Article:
CONALD, June 11-13 Conference on Automated Learning and Discovery
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Plenary Speakers

Tom Dietterich

Stuart Geman

David Heckerman

Michael Jordan

Daryl Pregibon

Herb Simon

Robert Tibshirani

David Heckerman
A Bayesian Approach to Causal Discovery

I will discuss the Bayesian approach to the discovery of causal DAG models and compare it to the constraint-based approach. Both approaches rely on the Causal Markov condition, but the two differ significantly in theory and practice. An important difference between the approaches is that the constraint-based approach uses categorical information about conditional-independence constraints in the domain, whereas the Bayesian approach weighs the degree to which such constraints hold. As a result, the Bayesian approach has three distinct advantages over its constraint-based counterpart. One, conclusions derived from the Bayesian approach are not susceptible to incorrect categorical decisions about independence facts that can occur with data sets of finite size. Two, using the Bayesian approach, finer distinctions among model structures---both quantitative and qualitative---can be made. Three, information from several models can be combined to make better inferences and to better account for modeling uncertainty. In addition to describing the general Bayesian approach to causal discovery, I will review approximation methods for missing data and hidden variables, and illustrate differences between the Bayesian and constraint-based methods using artificial and real examples. This work has been done in collaboration with Christopher Meek and Gregory Cooper.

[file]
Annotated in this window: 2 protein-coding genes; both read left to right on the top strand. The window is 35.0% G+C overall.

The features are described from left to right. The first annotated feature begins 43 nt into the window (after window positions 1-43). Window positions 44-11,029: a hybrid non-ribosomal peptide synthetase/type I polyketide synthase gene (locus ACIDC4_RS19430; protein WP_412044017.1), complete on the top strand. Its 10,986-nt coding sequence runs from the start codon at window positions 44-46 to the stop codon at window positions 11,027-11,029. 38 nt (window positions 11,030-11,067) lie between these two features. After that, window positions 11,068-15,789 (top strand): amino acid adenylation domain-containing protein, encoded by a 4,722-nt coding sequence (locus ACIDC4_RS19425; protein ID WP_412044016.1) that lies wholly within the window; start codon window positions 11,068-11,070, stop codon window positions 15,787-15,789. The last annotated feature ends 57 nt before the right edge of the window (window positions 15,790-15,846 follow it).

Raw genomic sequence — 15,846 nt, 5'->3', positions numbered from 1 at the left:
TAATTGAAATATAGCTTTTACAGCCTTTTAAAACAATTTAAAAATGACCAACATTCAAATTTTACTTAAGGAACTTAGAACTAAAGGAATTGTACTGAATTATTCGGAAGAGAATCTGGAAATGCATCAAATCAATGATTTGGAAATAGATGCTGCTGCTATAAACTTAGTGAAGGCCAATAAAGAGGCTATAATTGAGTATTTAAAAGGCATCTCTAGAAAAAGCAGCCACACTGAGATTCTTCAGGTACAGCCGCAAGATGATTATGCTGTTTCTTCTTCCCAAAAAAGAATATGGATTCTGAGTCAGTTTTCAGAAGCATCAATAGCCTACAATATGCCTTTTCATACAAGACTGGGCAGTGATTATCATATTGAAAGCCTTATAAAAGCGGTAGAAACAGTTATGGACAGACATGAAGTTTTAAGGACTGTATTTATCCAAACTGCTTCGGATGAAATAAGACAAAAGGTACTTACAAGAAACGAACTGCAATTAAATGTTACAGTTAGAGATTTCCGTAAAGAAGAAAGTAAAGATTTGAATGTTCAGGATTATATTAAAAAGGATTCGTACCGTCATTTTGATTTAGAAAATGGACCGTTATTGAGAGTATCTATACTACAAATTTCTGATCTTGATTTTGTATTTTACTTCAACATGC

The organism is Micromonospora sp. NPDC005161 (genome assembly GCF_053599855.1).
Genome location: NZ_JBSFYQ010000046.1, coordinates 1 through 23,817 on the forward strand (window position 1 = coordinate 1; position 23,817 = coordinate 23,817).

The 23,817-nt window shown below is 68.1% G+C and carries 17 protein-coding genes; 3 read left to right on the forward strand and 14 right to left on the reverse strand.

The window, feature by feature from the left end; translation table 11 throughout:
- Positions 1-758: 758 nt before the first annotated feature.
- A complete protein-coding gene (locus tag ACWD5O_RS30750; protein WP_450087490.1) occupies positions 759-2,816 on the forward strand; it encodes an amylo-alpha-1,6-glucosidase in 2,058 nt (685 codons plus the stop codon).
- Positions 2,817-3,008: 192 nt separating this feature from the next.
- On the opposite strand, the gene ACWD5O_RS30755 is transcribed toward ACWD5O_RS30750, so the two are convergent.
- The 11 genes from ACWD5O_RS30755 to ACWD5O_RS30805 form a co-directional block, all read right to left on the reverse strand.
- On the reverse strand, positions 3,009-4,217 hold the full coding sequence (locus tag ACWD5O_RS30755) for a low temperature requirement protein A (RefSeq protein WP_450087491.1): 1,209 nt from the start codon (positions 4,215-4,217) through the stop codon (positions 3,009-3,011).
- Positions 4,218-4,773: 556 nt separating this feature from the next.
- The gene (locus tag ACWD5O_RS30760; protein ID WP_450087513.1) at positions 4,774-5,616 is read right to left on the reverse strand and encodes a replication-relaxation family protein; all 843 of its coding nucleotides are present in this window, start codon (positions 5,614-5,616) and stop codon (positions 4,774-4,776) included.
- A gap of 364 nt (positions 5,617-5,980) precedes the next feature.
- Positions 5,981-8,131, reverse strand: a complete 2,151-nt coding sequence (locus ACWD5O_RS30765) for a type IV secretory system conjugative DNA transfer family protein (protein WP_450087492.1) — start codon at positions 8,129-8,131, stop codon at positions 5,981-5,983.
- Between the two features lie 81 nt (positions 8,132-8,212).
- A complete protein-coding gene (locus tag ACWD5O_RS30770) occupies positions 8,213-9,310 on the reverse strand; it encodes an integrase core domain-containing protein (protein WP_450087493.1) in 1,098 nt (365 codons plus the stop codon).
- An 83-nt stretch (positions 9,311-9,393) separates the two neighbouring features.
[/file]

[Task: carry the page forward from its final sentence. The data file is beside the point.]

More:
David Heckerman is a Senior Researcher of Decision Theory & Adaptive Systems Group at Microsoft Research.
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The conference is sponsored by CMU's newly created Center for Automated Learning and Discovery.